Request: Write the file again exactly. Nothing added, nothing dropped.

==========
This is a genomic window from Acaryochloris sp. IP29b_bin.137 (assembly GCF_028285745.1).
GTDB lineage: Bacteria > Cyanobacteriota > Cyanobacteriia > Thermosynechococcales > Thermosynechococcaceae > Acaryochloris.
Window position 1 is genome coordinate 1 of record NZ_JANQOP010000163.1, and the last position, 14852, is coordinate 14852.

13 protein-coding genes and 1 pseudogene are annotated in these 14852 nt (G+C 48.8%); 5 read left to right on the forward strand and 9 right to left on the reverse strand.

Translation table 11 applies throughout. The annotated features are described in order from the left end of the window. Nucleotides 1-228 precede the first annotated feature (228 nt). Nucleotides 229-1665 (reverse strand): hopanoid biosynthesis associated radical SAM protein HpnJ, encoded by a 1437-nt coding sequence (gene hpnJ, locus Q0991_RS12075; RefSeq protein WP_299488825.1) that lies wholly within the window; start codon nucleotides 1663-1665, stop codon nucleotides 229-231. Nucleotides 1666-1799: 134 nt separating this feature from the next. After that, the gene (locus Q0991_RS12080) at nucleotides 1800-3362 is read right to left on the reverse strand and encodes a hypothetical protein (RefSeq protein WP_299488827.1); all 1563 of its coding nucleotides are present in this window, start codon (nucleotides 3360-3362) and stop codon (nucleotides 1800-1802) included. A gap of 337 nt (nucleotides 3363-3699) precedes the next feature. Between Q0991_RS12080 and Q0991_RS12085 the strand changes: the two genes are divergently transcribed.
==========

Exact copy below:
This is a genomic window from Acaryochloris sp. IP29b_bin.137 (assembly GCF_028285745.1).
GTDB lineage: Bacteria > Cyanobacteriota > Cyanobacteriia > Thermosynechococcales > Thermosynechococcaceae > Acaryochloris.
Window position 1 is genome coordinate 1 of record NZ_JANQOP010000163.1, and the last position, 14852, is coordinate 14852.

13 protein-coding genes and 1 pseudogene are annotated in these 14852 nt (G+C 48.8%); 5 read left to right on the forward strand and 9 right to left on the reverse strand.

Translation table 11 applies throughout. The annotated features are described in order from the left end of the window. Nucleotides 1-228 precede the first annotated feature (228 nt). Nucleotides 229-1665 (reverse strand): hopanoid biosynthesis associated radical SAM protein HpnJ, encoded by a 1437-nt coding sequence (gene hpnJ, locus Q0991_RS12075; RefSeq protein WP_299488825.1) that lies wholly within the window; start codon nucleotides 1663-1665, stop codon nucleotides 229-231. Nucleotides 1666-1799: 134 nt separating this feature from the next. After that, the gene (locus Q0991_RS12080) at nucleotides 1800-3362 is read right to left on the reverse strand and encodes a hypothetical protein (RefSeq protein WP_299488827.1); all 1563 of its coding nucleotides are present in this window, start codon (nucleotides 3360-3362) and stop codon (nucleotides 1800-1802) included. A gap of 337 nt (nucleotides 3363-3699) precedes the next feature. Between Q0991_RS12080 and Q0991_RS12085 the strand changes: the two genes are divergently transcribed.